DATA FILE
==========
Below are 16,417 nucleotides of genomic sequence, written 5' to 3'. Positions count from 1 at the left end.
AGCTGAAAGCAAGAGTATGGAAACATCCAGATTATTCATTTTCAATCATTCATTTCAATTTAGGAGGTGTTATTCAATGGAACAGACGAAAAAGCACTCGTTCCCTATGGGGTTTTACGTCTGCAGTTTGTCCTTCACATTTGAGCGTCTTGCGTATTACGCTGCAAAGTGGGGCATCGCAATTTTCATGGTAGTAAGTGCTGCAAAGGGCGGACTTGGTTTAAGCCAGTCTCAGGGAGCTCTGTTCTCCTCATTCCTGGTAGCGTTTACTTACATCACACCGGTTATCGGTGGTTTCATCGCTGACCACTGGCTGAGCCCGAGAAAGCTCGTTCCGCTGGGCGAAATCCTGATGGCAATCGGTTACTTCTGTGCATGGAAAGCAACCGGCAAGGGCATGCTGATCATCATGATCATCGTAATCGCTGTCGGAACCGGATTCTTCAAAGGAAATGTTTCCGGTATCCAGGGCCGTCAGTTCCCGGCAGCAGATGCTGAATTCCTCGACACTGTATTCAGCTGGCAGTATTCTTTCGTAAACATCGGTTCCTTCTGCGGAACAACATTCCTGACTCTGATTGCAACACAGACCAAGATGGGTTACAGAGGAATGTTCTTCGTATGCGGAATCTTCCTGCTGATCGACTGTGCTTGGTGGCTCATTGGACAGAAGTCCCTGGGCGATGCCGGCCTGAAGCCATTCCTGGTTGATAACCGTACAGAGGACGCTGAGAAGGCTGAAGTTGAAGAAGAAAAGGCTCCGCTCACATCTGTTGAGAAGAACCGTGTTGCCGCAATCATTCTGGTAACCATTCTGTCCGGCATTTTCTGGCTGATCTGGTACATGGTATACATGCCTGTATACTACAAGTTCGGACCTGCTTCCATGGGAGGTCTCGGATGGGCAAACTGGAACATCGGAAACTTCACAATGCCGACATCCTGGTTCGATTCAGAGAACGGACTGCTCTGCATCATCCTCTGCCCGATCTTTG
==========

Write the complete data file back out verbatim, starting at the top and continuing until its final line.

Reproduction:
Below are 16,417 nucleotides of genomic sequence, written 5' to 3'. Positions count from 1 at the left end.
AGCTGAAAGCAAGAGTATGGAAACATCCAGATTATTCATTTTCAATCATTCATTTCAATTTAGGAGGTGTTATTCAATGGAACAGACGAAAAAGCACTCGTTCCCTATGGGGTTTTACGTCTGCAGTTTGTCCTTCACATTTGAGCGTCTTGCGTATTACGCTGCAAAGTGGGGCATCGCAATTTTCATGGTAGTAAGTGCTGCAAAGGGCGGACTTGGTTTAAGCCAGTCTCAGGGAGCTCTGTTCTCCTCATTCCTGGTAGCGTTTACTTACATCACACCGGTTATCGGTGGTTTCATCGCTGACCACTGGCTGAGCCCGAGAAAGCTCGTTCCGCTGGGCGAAATCCTGATGGCAATCGGTTACTTCTGTGCATGGAAAGCAACCGGCAAGGGCATGCTGATCATCATGATCATCGTAATCGCTGTCGGAACCGGATTCTTCAAAGGAAATGTTTCCGGTATCCAGGGCCGTCAGTTCCCGGCAGCAGATGCTGAATTCCTCGACACTGTATTCAGCTGGCAGTATTCTTTCGTAAACATCGGTTCCTTCTGCGGAACAACATTCCTGACTCTGATTGCAACACAGACCAAGATGGGTTACAGAGGAATGTTCTTCGTATGCGGAATCTTCCTGCTGATCGACTGTGCTTGGTGGCTCATTGGACAGAAGTCCCTGGGCGATGCCGGCCTGAAGCCATTCCTGGTTGATAACCGTACAGAGGACGCTGAGAAGGCTGAAGTTGAAGAAGAAAAGGCTCCGCTCACATCTGTTGAGAAGAACCGTGTTGCCGCAATCATTCTGGTAACCATTCTGTCCGGCATTTTCTGGCTGATCTGGTACATGGTATACATGCCTGTATACTACAAGTTCGGACCTGCTTCCATGGGAGGTCTCGGATGGGCAAACTGGAACATCGGAAACTTCACAATGCCGACATCCTGGTTCGATTCAGAGAACGGACTGCTCTGCATCATCCTCTGCCCGATCTTTG